College Health Project

Earlier diagnosis of young women’s bleeding disorders
Author: Nancy Mann Jackson

As many as 2 million American women have bleeding disorders and do not know it, according to the Office on Women’s Health of the US Department of Health and Human Services. Many women with bleeding disorders only learn of their diagnoses after complications from childbirth, injury or surgery. However,  the National Hemophilia Foundation (NHF) has long worked toward earlier diagnoses to help young women achieve better future outcomes.

“It would be good for any providers who come into contact with young women to understand the symptoms of bleeding disorders,” says Patrice Thomas, MS, MSW, former manager of education at NHF.  She was the organizer for the NHF-Centers for Disease Control and Prevention (CDC) College Health Project. She now serves as program services director at the Hemophilia Foundation of Michigan in Ypsilanti. “There are ways to train these doctors to diagnose young women, especially before they start having children,” says Thomas.

Through this collaborative project, NHF educated healthcare providers at several college campus health clinics. The focus was on preparing providers to recognize the symptoms of bleeding disorders in young women and refer them to hemophilia treatment centers (HTCs) for timely, accurate diagnosis.

Reaching young women

In a 2010 NHF survey of 1,243 women ages 18 to 24 across the country, researchers asked where they would seek care if they thought they had symptoms of a bleeding disorder. Approximately 20% said they would seek care at a college health clinic. Further, of the 2% of respondents who had been diagnosed with a bleeding disorder, 24% had received care at a college health clinic.

Based on those results, NHF organizers targeted their efforts accordingly. ”Young women with symptoms often turn to their college health clinics for help, so that seemed a good place to start,” says Thomas.

The NHF-CDC College Health Project targeted women’s health clinics on four college campuses: Florida International University (FIU) and University of Miami (UM), both in Miami; Michigan State University (MSU) in East Lansing; and University of Pennsylvania in Philadelphia. HTC staff facilitated training for providers at each college health site. The training included the basics of bleeding disorders, challenges faced by women with bleeding disorders and assessing women with specific symptoms of a bleeding disorder. NHF provided pretests and posttests that measured changes in the college health providers’ knowledge. After the educational training sessions, personnel at the college health sites were asked if they had adopted any new policies for screening women for bleeding disorders. They were also asked if they had witnessed an increase in identified women who had then been referred to the HTC near campus for further testing.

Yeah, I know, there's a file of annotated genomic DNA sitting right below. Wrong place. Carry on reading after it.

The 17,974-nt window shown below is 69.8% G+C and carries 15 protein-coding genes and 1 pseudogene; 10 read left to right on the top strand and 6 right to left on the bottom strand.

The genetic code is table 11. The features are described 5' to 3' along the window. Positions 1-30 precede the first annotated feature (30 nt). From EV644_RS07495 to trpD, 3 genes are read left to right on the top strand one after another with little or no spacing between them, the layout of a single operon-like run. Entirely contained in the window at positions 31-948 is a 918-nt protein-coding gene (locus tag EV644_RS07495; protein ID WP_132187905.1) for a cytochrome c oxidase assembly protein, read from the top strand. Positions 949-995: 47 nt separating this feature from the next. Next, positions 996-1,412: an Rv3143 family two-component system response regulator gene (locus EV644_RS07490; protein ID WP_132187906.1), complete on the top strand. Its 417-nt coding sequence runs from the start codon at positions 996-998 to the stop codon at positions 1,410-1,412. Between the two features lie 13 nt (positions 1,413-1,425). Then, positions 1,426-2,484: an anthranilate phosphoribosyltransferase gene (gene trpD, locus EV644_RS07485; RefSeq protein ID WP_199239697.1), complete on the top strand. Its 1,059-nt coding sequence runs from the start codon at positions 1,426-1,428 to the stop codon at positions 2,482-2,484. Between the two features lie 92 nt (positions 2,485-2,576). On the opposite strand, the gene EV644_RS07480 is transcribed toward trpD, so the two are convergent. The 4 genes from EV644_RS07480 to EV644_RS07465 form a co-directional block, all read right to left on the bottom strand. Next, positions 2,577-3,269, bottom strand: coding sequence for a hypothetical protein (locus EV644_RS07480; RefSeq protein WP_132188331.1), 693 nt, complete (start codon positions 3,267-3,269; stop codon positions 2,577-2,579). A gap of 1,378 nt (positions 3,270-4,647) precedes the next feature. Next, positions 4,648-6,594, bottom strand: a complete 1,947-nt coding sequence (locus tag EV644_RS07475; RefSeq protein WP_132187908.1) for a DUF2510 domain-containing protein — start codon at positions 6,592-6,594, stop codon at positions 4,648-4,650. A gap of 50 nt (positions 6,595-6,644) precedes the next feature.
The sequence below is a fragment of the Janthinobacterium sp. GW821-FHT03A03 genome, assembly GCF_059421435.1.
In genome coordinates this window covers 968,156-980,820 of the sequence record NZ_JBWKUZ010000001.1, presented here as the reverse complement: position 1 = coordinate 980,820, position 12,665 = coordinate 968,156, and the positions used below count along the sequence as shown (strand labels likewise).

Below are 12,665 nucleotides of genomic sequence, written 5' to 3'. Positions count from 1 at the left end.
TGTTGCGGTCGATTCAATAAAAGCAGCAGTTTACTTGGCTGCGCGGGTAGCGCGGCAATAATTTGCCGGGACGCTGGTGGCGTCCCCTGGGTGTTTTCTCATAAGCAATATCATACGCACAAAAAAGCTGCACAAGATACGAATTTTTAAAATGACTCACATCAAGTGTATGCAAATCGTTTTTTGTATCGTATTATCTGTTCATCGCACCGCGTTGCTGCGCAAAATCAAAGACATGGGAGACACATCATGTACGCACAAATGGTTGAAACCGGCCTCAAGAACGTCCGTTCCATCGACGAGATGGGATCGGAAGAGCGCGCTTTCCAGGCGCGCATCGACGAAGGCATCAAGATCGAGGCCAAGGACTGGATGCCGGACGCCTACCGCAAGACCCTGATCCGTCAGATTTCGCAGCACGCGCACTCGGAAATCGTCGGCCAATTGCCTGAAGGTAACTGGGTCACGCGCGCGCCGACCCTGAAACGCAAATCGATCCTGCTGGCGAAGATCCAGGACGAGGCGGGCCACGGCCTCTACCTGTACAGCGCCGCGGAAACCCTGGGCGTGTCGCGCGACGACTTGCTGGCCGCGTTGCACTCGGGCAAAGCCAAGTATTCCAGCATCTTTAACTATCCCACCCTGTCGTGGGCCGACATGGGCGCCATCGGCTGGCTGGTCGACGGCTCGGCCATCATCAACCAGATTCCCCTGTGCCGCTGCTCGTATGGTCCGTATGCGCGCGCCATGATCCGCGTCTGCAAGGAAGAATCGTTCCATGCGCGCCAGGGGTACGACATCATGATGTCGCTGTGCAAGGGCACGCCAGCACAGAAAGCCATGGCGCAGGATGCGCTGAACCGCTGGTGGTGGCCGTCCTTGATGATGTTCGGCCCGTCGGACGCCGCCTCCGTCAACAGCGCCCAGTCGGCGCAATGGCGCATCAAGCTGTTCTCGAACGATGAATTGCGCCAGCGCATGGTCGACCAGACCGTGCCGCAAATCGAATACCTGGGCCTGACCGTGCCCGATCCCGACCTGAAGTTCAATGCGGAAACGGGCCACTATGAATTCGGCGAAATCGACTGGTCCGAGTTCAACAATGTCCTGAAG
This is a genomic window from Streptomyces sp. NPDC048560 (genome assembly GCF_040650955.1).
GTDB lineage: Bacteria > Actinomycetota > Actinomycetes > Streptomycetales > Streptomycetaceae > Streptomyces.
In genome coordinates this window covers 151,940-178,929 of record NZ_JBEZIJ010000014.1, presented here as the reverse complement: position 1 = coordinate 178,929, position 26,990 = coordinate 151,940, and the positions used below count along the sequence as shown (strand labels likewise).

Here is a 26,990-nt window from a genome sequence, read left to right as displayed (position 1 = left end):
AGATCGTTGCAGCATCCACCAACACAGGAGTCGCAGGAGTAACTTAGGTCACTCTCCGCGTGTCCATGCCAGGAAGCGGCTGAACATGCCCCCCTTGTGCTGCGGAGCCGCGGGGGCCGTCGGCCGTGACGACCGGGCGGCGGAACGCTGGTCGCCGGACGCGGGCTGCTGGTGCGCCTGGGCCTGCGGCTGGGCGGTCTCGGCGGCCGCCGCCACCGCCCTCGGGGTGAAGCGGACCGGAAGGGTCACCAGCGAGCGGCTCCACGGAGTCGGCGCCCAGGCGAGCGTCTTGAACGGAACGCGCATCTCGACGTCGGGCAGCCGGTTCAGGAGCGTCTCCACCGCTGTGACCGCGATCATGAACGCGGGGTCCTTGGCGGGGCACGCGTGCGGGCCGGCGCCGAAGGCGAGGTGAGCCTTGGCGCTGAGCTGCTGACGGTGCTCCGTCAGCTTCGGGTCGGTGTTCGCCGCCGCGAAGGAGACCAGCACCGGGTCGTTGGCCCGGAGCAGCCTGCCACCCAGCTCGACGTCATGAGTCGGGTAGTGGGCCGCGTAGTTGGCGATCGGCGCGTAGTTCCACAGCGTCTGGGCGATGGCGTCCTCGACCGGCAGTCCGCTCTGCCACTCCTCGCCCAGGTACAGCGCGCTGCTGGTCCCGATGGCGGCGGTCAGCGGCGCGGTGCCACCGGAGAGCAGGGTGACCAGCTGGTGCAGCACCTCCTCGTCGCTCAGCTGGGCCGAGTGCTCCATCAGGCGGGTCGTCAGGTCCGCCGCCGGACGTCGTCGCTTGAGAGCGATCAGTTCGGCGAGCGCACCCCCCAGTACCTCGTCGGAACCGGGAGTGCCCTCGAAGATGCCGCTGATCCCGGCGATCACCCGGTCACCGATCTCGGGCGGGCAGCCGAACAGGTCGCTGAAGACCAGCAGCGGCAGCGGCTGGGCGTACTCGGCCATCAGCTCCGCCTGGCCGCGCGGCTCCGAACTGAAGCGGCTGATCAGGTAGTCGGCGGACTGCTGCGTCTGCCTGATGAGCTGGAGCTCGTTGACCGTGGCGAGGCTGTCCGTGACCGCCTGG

Reaping results

One of the most important results of the project was simply building connections between the college health clinics and the HTCs nearby. “Many HTCs are located on or near college campuses. But this type of education and interaction with college health services had not been done before on the campuses we contacted,” says Patti Rhynders, PhD, MPH, MCHES. She is a consultant who served as a liaison between NHF and the college health centers. “College healthcare providers are eager to be involved, to increase their knowledge of women’s bleeding disorders so they will be able to identify and screen at-risk women,” she adds.

Working with college health centers, Rhynders and other organizers learned that most of the healthcare providers had limited awareness of educational resources about women’s bleeding disorders. In addition, few of them specialize in women’s health. As a result, NHF chapters, HTCs and local college health services have an opportunity to work together to raise awareness among college women and the healthcare professionals who care for them, Rhynders says.

Many of the successes of the program were anecdotal, Thomas says. For instance, the MSU health clinic reported that staff referred a number of women to the local HTC.

NHF continues to prioritize early diagnosis for women with bleeding disorders, says Kate Nammacher, MPH, NHF’s director of education. Through a renewed partnership agreement with the CDC, NHF will target women ages 18 to 25 with an educational web portal about bleeding disorders. “We plan to focus on finding and developing partnerships with colleges, universities and other organizations to address the issue of bleeding disorders among young women,” Nammacher says.